Adsorption of cationized bovine serum albumin onto epithelial crypt fractions of the rat colon

Sigal Blau, Naama Levin, Bertha Schwartz, E. Abraham Rubinstin

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4 Scopus citations


The purpose of the study was to characterize mucosal attachment of a cationized model protein, bovine serum albumin (BSA), onto the various fractions of colonic crypts epithelium in the rat. BSA was labeled with fluorescein isothiocyanate (FITC) and its surface net electric charge was modified from negative to positive. Attachment of the cationized protein (CF-BSA) onto rat colonic epithelium was performed by incubation of colonic everted sacs in medium containing cationized or non-cationized FITC-labeled BSA. Using a nonenzymatic isolation procedure, colonocytes were harvested from five horizontal fractions of the colonic crypts. BSA adhesion to the isolated colonocytes was quantified spectrofluorometrically. In addition, the effect of increasing concentrations of Mg2- on the adsorption of the cationized BSA onto the surface of colonic epithelium was evaluated by measuring its ability to displace the adhered BSA from its binding sites. BSA cationization facilitated protein adherence to the colon epithelium in a crypt depth-dependent manner. The largest extent of adherence was observed in the outer layer (first fraction) of the colon. Binding persisted to approximately half the depth of the crypts. The relation between CF-BSA concentration in the incubation medium and the amount of CF-BSA adsorbed onto the colonic epithelium was exponential in nature. The addition of electrolyte (Mg2+) caused a detachment of the CF-BSA. The adsorption process was characterized by Langmuir's adsorption isotherm. It is concluded that cationized BSA could be useful as a targetable drug platform in cases where the target site is the gastrointestinal epithelium.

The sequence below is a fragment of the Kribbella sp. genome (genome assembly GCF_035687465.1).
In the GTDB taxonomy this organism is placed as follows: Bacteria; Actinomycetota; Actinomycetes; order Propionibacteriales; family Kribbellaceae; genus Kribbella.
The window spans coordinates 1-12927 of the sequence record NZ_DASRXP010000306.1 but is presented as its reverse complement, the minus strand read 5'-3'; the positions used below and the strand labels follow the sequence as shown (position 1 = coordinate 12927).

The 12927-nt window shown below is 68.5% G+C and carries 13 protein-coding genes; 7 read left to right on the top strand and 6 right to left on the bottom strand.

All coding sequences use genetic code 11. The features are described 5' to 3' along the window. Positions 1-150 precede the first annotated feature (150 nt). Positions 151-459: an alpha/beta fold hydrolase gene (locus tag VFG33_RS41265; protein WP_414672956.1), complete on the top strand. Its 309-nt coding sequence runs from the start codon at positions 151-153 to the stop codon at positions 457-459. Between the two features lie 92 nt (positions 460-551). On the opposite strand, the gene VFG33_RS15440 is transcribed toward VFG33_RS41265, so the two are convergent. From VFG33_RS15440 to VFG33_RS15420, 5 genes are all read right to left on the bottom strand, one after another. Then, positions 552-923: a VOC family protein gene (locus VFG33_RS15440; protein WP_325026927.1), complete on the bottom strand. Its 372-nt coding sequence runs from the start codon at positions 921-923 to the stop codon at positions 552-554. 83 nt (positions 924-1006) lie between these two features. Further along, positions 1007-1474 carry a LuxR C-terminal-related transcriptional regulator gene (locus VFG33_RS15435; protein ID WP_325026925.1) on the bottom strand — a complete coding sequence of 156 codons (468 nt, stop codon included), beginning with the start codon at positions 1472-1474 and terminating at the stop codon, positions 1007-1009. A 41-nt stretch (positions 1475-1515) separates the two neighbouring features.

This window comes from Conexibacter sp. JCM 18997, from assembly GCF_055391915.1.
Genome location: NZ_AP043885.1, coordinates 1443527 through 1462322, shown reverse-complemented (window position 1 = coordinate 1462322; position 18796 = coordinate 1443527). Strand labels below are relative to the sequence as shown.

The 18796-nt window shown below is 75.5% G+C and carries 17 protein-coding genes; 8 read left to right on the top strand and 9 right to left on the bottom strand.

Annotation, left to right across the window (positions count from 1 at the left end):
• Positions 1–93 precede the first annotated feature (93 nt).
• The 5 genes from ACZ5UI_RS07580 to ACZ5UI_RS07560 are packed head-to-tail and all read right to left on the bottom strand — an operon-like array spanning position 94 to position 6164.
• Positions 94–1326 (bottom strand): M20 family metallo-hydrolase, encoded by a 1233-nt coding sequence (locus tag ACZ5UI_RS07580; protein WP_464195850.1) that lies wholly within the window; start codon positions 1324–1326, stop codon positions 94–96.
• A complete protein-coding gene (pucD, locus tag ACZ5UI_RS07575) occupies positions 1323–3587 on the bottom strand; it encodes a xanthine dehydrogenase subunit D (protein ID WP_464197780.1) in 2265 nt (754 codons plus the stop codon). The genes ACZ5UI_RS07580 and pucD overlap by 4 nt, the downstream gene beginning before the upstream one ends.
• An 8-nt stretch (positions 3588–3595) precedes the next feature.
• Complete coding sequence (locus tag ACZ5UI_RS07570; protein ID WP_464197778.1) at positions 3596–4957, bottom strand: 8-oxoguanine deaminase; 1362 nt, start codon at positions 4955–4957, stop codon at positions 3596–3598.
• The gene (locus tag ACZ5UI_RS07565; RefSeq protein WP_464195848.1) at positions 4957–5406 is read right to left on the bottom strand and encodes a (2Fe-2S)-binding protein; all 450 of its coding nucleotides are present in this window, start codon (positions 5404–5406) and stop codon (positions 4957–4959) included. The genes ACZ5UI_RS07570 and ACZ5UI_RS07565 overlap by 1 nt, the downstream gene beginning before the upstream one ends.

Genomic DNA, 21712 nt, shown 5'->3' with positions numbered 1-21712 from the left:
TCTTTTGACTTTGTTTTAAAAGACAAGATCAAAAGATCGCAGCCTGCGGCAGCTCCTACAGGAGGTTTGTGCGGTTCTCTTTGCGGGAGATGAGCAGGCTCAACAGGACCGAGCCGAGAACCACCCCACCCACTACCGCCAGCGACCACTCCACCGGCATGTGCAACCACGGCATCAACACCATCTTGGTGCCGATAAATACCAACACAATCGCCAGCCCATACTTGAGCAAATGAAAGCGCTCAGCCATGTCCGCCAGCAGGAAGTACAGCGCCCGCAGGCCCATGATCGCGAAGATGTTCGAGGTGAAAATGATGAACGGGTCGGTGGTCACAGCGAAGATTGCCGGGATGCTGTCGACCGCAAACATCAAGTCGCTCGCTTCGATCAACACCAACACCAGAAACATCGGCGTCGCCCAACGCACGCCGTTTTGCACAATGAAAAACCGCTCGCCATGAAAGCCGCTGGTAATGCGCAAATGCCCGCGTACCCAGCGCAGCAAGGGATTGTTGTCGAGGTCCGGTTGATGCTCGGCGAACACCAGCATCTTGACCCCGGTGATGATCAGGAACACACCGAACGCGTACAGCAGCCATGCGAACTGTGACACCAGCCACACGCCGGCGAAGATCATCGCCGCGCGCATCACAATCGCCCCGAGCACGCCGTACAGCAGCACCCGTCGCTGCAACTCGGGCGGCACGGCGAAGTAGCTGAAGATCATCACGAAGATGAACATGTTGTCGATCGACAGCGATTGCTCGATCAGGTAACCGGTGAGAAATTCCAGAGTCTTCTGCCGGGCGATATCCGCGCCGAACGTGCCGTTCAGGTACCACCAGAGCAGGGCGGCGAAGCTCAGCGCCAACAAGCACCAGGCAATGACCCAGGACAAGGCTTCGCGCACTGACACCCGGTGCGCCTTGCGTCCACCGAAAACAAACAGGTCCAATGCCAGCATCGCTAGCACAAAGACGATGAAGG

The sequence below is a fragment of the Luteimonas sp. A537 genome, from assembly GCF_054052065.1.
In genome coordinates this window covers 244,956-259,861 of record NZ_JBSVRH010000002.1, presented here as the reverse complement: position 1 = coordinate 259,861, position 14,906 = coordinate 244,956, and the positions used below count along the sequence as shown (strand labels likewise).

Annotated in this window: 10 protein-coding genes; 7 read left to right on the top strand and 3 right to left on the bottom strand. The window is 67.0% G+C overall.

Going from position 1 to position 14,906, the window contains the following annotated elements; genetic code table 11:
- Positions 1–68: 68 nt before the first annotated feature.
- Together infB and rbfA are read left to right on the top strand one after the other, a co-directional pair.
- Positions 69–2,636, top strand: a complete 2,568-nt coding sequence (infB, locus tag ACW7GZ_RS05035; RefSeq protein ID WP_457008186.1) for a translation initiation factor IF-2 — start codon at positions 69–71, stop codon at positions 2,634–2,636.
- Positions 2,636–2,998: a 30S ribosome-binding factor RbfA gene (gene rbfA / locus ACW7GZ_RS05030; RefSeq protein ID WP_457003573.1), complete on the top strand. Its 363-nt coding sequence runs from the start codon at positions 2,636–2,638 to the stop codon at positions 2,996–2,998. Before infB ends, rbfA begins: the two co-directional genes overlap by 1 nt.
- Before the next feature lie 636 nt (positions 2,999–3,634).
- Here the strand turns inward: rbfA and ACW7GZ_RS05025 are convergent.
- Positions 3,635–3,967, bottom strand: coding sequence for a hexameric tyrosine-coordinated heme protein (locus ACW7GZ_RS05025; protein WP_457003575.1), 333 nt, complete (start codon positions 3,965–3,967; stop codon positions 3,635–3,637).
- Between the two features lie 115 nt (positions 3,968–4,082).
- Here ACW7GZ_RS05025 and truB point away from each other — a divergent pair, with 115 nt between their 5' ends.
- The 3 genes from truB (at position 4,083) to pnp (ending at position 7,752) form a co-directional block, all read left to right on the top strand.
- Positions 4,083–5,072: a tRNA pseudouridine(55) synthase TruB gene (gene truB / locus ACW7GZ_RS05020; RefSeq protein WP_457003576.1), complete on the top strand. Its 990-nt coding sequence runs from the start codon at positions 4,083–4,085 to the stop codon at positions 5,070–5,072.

Original languageAmerican English
Pages (from-to)1516-1522
Number of pages7
JournalJournal of Pharmaceutical Sciences
Issue number10
StatePublished - 2001

Bibliographical note

Funding Information:
The study was supported by research grants from the American‐Israeli Binational Foundation (93‐56 and 98‐00449). The results reported here are included in the dissertation project of Sigal Blau as partial fulfillment of the Ph.D. degree requirements at The Hebrew University of Jerusalem. Abraham Rubinstein is affiliated with the David R. Bloom Center for Pharmacy at The Hebrew University of Jerusalem.


  • Cationized bovine serum albumin
  • Colonic crypts
  • Colonocytes
  • Regional mucoadhesion


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